With restrictions on face-to-face meetings and an uncertain year ahead, we know some of you have been finding it difficult to connect with your members.
But staying socially isolated doesn’t mean you have to cancel all of your group’s plans. You just need to adjust them a bit.
There are many different ways you can interact with your members virtually. You may decide to simply re-create a successful live event (eg a talk or film screening) virtually. You might decide to try out something new and find new ways to engage with your members.
Staying connected with your members is important for a number of reasons:
A virtual event is any organised meet-up that takes place online, in a virtual environment instead of physically in person. There is no limit to the range of events that can take place – everything from small-scale craft sessions to large conferences with hundreds of participants.
Virtual and engaging events are going to be a big part of the future of your group so we suggest you prepare yourselves to be able to create engaging, inclusive and accessible online events for your members.
There are many reasons that you should be considering holding a virtual event and here are some things to consider:
It is important that before planning a digital event you get some feedback from your society or club members that this is something they want and will attend.
A lot of people are put off by virtual events (particularly with the over-abundance of virtual quizzes they’re invited to) and want to know that they are not going to be sitting looking at a screen for hours. Consider doing a poll on your social media asking members what kind of events they want to see from you and how frequently they would consider attending.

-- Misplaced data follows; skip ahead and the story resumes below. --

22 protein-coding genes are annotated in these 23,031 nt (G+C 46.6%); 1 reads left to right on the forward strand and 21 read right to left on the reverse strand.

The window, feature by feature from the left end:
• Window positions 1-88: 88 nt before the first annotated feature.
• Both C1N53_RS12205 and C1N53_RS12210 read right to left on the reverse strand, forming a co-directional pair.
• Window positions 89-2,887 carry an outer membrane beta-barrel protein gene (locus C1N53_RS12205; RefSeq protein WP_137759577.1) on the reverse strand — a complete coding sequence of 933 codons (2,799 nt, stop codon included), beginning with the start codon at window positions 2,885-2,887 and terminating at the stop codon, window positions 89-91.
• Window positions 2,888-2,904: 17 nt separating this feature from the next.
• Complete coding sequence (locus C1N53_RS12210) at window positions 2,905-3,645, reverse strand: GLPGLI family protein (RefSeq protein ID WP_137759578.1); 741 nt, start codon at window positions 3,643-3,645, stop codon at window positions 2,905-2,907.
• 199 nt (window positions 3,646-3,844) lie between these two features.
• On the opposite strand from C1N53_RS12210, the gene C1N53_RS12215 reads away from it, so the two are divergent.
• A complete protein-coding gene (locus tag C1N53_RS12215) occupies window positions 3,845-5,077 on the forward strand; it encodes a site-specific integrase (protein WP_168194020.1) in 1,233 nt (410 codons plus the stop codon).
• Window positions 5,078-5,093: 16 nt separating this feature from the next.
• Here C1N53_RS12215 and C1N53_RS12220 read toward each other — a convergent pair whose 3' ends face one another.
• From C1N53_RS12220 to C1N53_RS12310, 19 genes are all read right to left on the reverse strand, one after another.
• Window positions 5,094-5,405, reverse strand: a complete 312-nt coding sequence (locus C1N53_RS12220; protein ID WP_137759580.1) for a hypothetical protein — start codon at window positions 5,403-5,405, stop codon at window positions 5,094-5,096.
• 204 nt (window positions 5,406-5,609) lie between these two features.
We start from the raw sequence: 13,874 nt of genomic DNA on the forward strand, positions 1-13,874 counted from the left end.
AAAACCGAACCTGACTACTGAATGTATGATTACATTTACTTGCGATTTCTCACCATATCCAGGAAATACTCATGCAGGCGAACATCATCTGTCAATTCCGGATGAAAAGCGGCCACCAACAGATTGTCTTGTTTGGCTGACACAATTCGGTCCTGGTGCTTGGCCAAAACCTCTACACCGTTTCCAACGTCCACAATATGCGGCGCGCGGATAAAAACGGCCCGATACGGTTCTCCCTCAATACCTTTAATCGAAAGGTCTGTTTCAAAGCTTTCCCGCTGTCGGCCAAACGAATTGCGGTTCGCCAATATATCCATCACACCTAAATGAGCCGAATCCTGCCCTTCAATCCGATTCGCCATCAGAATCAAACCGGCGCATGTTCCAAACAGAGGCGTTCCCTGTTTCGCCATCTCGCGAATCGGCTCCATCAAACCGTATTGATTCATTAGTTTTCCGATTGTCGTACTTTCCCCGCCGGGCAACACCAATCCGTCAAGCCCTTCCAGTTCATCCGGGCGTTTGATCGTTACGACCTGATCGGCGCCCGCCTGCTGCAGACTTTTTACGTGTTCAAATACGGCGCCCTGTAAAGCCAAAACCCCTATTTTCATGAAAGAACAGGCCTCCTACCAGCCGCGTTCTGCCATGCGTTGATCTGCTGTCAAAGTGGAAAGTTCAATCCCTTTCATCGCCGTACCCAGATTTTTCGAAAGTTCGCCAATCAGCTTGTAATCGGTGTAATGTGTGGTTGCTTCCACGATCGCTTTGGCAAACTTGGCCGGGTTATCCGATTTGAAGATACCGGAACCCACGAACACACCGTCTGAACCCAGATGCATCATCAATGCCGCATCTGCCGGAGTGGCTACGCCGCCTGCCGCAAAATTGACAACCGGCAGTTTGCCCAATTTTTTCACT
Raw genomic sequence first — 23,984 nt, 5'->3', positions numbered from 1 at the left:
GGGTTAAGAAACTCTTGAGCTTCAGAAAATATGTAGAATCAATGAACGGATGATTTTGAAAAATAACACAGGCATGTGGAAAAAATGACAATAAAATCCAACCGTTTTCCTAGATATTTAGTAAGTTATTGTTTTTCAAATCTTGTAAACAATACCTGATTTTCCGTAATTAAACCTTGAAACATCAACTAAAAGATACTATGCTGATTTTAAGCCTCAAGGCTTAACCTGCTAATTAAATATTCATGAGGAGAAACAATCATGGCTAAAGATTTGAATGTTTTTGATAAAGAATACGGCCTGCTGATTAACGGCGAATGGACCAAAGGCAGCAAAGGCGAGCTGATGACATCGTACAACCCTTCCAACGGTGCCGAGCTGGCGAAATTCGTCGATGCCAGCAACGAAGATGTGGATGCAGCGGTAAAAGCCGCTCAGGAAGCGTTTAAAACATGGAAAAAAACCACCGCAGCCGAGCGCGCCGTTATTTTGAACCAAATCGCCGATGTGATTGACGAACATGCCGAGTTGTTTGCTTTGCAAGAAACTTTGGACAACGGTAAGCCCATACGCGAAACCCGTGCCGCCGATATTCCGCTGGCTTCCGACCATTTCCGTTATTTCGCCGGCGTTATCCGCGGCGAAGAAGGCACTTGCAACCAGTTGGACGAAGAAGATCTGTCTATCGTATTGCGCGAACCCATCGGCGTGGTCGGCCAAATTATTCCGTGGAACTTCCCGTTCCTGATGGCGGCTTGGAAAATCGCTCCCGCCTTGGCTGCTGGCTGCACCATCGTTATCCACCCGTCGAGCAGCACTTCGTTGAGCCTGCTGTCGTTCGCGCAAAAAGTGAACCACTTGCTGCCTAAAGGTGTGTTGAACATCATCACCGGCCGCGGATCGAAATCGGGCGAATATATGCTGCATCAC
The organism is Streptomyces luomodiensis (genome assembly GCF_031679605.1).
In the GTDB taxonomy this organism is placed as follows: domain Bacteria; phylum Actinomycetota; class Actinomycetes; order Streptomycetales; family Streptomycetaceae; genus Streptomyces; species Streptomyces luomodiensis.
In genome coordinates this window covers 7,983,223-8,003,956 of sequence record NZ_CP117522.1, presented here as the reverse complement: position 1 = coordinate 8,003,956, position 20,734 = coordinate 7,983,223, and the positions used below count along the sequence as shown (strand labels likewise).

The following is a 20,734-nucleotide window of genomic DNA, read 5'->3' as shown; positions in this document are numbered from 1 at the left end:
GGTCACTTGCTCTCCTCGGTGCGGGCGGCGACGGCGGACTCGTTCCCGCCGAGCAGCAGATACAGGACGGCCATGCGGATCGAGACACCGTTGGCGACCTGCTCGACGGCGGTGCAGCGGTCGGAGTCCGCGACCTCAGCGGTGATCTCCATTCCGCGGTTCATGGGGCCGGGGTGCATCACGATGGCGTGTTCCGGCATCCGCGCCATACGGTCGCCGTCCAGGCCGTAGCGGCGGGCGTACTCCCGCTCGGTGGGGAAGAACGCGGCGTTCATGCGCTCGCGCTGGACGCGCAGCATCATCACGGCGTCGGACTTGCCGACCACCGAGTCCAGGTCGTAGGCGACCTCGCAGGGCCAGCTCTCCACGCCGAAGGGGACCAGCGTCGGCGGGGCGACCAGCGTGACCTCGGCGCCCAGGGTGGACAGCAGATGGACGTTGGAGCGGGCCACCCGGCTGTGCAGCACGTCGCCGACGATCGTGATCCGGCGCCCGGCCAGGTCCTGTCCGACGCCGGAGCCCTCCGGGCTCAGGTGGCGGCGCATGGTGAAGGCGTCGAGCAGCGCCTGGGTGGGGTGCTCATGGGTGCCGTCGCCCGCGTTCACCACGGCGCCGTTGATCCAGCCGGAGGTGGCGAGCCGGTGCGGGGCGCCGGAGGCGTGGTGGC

Top Tip – getting feedback from your members counts towards Balloon Accreditation!
You need to think about who is going to be attending your event and why. Are your audience looking for:
Like planning any in-person event, there are basic questions you should be asking yourself when developing your idea for a digital one. Some of the important questions you should be asking yourselves at the start of planning are:
There are lots more questions you could be asking yourself so we advise you to fully develop your idea and then use the rest of this page to help you practically plan your activity.
Developing the content of an event is the most important part of planning digitally. You want to make sure your event is engaging, fun and more than anything interactive. Generally, people don’t want to sit at a screen and watch someone talk for long periods of time so consider the separate elements of what plan to do.
Who is going to host or chair your event: Your host plays one of the most important roles in a digital event as they create the flow, the mood and tone for your event. They want to make sure they connect your content and messaging to your attendees in an uplifting way. This can be done through the interactive features of the platform you use or a space that participants are drawn back to between content segments of your event.
Just like hosting an event in-person a good host will:
External Speakers: You can source your speakers in the same way that you have always done for you events and because of the lack of travel you may be able to book some better speakers than originally planned for cheaper!